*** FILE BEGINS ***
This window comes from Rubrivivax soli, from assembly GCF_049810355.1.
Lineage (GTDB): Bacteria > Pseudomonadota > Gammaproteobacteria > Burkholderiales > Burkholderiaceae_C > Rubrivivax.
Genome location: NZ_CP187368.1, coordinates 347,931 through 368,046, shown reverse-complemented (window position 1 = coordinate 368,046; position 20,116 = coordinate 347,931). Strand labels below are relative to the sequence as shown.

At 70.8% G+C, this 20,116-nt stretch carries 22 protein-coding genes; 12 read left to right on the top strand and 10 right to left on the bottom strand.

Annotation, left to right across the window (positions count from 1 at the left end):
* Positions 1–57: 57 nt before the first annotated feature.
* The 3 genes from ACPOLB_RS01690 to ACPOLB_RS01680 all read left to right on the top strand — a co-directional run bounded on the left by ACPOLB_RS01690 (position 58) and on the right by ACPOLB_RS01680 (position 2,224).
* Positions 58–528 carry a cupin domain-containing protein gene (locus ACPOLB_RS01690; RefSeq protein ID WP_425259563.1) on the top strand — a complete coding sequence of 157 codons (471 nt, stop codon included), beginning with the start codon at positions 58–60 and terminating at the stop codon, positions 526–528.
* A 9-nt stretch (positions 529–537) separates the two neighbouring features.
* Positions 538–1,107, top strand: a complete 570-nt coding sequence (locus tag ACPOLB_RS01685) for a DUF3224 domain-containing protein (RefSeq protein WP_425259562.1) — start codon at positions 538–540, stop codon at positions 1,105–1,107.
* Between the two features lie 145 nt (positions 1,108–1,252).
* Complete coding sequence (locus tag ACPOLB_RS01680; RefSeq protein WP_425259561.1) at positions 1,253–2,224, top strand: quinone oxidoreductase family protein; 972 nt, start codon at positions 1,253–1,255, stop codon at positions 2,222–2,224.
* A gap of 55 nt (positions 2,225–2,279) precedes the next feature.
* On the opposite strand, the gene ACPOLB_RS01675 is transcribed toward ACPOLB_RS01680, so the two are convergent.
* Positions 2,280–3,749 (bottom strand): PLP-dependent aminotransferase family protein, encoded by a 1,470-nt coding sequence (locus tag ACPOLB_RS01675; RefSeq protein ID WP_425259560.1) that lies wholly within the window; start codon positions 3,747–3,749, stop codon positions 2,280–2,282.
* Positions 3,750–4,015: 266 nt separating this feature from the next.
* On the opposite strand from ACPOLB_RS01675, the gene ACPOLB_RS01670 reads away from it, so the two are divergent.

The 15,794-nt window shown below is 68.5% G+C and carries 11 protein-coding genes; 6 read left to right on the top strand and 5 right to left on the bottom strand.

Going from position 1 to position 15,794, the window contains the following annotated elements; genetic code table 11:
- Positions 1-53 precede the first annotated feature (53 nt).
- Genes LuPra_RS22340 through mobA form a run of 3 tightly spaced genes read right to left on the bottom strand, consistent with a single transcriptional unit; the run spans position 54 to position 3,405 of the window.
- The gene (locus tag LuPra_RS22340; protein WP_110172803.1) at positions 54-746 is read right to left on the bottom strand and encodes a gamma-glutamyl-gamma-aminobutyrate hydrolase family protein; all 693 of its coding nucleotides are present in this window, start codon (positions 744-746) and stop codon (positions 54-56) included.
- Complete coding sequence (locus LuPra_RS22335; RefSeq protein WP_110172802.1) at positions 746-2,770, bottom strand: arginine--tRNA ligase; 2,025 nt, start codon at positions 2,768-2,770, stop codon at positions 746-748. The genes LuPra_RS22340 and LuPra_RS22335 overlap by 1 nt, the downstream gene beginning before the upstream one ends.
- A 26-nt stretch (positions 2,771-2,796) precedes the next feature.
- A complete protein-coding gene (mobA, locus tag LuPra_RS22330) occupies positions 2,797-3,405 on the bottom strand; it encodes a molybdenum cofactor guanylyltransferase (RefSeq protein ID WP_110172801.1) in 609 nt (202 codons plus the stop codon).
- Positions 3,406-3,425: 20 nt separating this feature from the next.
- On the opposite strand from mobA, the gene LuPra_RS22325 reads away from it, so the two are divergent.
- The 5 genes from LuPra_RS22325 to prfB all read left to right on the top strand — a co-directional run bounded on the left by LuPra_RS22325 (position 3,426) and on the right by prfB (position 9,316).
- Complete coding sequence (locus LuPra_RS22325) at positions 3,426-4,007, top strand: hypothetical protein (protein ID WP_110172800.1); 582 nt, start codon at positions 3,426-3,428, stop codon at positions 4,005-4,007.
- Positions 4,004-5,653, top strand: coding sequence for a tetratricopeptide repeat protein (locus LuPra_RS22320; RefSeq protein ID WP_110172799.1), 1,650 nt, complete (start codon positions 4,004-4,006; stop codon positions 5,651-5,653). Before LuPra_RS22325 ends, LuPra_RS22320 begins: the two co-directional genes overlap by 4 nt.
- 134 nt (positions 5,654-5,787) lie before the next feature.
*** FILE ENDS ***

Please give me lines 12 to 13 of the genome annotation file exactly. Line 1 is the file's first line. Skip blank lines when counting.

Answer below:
* Complete coding sequence (locus tag ACPOLB_RS01680; RefSeq protein WP_425259561.1) at positions 1,253–2,224, top strand: quinone oxidoreductase family protein; 972 nt, start codon at positions 1,253–1,255, stop codon at positions 2,222–2,224.
* A gap of 55 nt (positions 2,225–2,279) precedes the next feature.